Dilshad Billimoria of Dilzer Consultants shows you how SWP can help your clients to obtain that optimum amount of income in their retirement years without the burden of tax eating into their nest egg.
Retirement planning is one of the most important activities of an advisor. The ‘accumulation’ stage while building up a retirement corpus is the period when savings are directed towards various instruments, which may include a combination of mutual funds, equity, FDs, rental income, pension, EPF, PPF, policies, post-office savings, tax-free bonds and dividend income.
These instruments should provide for:
- Inflation-adjusted monthly income at retirement.
- Tax-free or tax-efficient monthly income at retirement.
Keep in mind that most people ignore the ‘distribution phase’ or the period when one relies on the most tax-efficient distribution of accumulated corpus to receive a monthly income.
Your objective should be to provide for the optimum amount of income that a client can receive without having the burden of tax eating into the real return needed for his golden years. Recommending a Systematic Withdrawal Plan (SWP) is a great option for a tax-efficient monthly inflow.
An SWP option is set up in a corpus, after mentioning the amount of monthly withdrawal needed and the duration of need of the monthly withdrawal amount. Since the withdrawal is made every month/quarter, it results in the sale of a certain number of units. This would attract capital gains tax due to the withdrawal made.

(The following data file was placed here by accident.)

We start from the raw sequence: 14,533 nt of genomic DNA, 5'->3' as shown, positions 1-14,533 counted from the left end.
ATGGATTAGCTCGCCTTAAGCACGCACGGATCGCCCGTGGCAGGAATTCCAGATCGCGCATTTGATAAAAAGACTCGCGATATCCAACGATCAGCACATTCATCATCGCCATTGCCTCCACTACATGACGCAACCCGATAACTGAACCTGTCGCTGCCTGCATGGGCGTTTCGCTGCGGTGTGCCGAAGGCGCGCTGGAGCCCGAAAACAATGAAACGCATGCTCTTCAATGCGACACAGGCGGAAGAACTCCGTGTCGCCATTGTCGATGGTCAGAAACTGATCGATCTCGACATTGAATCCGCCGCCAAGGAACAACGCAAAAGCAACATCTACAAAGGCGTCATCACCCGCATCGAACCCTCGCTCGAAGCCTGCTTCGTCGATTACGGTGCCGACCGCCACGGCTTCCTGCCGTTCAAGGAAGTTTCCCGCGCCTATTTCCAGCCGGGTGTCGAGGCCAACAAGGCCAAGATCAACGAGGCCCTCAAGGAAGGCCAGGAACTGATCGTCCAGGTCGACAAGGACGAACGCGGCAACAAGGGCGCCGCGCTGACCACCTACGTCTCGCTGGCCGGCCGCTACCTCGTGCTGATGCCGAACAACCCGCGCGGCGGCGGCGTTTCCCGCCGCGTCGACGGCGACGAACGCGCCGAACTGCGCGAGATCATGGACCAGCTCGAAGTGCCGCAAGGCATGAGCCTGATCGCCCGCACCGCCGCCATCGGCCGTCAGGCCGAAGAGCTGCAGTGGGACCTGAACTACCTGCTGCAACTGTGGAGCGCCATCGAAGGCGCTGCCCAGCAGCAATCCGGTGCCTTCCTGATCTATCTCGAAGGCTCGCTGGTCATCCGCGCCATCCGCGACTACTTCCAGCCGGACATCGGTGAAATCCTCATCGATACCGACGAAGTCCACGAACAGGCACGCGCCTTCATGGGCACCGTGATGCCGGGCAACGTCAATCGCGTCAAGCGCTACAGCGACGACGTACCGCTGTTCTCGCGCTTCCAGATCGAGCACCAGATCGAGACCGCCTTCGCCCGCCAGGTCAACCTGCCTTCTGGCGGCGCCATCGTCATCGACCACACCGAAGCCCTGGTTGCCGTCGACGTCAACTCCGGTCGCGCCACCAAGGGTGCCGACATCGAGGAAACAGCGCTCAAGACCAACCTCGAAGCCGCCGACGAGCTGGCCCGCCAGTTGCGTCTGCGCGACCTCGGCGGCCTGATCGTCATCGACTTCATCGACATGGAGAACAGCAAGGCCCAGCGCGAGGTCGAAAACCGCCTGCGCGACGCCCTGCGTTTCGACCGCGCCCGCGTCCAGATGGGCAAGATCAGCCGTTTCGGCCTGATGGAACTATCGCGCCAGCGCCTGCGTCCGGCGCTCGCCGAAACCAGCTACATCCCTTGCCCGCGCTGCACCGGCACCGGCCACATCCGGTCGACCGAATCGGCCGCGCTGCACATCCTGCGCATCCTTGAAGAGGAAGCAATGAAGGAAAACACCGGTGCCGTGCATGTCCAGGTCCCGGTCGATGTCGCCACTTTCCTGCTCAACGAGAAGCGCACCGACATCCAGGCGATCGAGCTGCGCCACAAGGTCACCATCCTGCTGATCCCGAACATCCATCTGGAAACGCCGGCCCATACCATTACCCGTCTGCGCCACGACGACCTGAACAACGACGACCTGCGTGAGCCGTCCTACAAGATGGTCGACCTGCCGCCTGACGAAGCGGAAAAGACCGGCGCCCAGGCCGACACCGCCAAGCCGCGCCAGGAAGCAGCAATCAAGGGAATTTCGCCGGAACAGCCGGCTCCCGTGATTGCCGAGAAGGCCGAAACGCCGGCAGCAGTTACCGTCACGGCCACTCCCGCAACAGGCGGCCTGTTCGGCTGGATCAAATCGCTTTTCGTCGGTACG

Withdrawals made before one year lead to short term capital gains tax as per the tax slab for debt instruments and 15% (plus surcharge) capital gains tax on equity instruments.
An example below shows how this option can be utilised in a fund.
Let us say, on 1 Jan 2012, your client invests Rs 10,00,000 in a debt fund at an NAV of Rs 10.
The requirement is a fixed monthly income of Rs 10,000 or Rs 1,20,000 per annum. The withdrawal made per month results in the sale of some units every month.
Consider that the unit price has increased by 10% at the end of the first year (i.e., Rs 10 has moved to Rs 11 and average selling price for each withdrawal made in the year was Rs 10.50).
In the whole year, the investor would have sold 11,428 units/shares (Rs 1,20,000/10.50).
Capital gains is Rs 5,715 (0.50 per unit*11,428 units).
The capital gains tax is Rs 1,714.50 (assuming highest tax bracket of 30% minus surcharge).
Total withdrawals made were Rs 1,20,000 and tax paid is only Rs 1,714.50 for the whole year.
This rate will further drop after one year when the capital gains tax on equity falls to nil and on debt at 10% flat or 20% after indexation.
In the second illustration, let’s say the investment is Rs 10,00,000 in a debt fund at Rs 10 per unit giving the investor 1,00,000 units.
Assuming your client needs the same Rs 10,000 per month or Rs 1,20,000 per annum growing by 5% per year, and the balance corpus grows at a modest 5% per annum after withdrawals, and there is a tax of 10% on the capital gains made every year (30% in the first year), from the withdrawal of certain number of units, the corpus will last more than 27 years and the IRR is 8% post-tax!
This is a tax-efficient method of withdrawing from a corpus and providing for a balance available for estate planning also.
(Dilshad Billimoria is a BBM, LUTCF CFPCM, Certified Financial Planner and Investment Advisor)